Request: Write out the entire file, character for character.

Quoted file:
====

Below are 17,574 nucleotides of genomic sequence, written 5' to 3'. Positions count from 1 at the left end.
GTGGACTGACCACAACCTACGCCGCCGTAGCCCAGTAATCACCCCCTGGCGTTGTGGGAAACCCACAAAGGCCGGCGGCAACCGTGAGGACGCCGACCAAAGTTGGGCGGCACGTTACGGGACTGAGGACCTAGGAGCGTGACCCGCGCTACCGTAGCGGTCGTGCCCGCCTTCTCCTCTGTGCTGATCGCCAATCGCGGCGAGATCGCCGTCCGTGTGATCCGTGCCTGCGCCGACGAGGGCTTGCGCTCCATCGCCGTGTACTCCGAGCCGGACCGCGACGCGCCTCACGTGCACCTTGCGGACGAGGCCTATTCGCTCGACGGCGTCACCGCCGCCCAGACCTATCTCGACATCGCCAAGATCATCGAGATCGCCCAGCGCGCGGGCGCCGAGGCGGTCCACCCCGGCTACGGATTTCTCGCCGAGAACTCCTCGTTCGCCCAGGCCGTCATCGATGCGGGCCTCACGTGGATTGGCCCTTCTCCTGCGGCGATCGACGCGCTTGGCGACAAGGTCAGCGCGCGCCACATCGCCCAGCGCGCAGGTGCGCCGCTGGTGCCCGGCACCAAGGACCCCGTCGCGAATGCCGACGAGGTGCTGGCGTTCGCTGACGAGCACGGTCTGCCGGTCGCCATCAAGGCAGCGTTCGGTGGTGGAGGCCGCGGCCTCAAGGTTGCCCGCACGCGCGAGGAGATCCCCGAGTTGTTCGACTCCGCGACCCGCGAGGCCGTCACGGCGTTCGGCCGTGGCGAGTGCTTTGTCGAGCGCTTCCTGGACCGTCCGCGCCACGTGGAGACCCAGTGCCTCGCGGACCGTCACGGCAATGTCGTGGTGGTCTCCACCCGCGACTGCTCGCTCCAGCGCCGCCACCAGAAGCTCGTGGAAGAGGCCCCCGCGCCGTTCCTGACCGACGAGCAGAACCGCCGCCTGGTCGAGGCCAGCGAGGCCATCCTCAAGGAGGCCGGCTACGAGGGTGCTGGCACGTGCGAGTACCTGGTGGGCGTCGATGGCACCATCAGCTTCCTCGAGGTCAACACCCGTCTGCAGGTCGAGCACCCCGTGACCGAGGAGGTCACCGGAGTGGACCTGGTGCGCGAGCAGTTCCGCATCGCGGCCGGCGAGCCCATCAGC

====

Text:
Below are 17,574 nucleotides of genomic sequence, written 5' to 3'. Positions count from 1 at the left end.
GTGGACTGACCACAACCTACGCCGCCGTAGCCCAGTAATCACCCCCTGGCGTTGTGGGAAACCCACAAAGGCCGGCGGCAACCGTGAGGACGCCGACCAAAGTTGGGCGGCACGTTACGGGACTGAGGACCTAGGAGCGTGACCCGCGCTACCGTAGCGGTCGTGCCCGCCTTCTCCTCTGTGCTGATCGCCAATCGCGGCGAGATCGCCGTCCGTGTGATCCGTGCCTGCGCCGACGAGGGCTTGCGCTCCATCGCCGTGTACTCCGAGCCGGACCGCGACGCGCCTCACGTGCACCTTGCGGACGAGGCCTATTCGCTCGACGGCGTCACCGCCGCCCAGACCTATCTCGACATCGCCAAGATCATCGAGATCGCCCAGCGCGCGGGCGCCGAGGCGGTCCACCCCGGCTACGGATTTCTCGCCGAGAACTCCTCGTTCGCCCAGGCCGTCATCGATGCGGGCCTCACGTGGATTGGCCCTTCTCCTGCGGCGATCGACGCGCTTGGCGACAAGGTCAGCGCGCGCCACATCGCCCAGCGCGCAGGTGCGCCGCTGGTGCCCGGCACCAAGGACCCCGTCGCGAATGCCGACGAGGTGCTGGCGTTCGCTGACGAGCACGGTCTGCCGGTCGCCATCAAGGCAGCGTTCGGTGGTGGAGGCCGCGGCCTCAAGGTTGCCCGCACGCGCGAGGAGATCCCCGAGTTGTTCGACTCCGCGACCCGCGAGGCCGTCACGGCGTTCGGCCGTGGCGAGTGCTTTGTCGAGCGCTTCCTGGACCGTCCGCGCCACGTGGAGACCCAGTGCCTCGCGGACCGTCACGGCAATGTCGTGGTGGTCTCCACCCGCGACTGCTCGCTCCAGCGCCGCCACCAGAAGCTCGTGGAAGAGGCCCCCGCGCCGTTCCTGACCGACGAGCAGAACCGCCGCCTGGTCGAGGCCAGCGAGGCCATCCTCAAGGAGGCCGGCTACGAGGGTGCTGGCACGTGCGAGTACCTGGTGGGCGTCGATGGCACCATCAGCTTCCTCGAGGTCAACACCCGTCTGCAGGTCGAGCACCCCGTGACCGAGGAGGTCACCGGAGTGGACCTGGTGCGCGAGCAGTTCCGCATCGCGGCCGGCGAGCCCATCAGC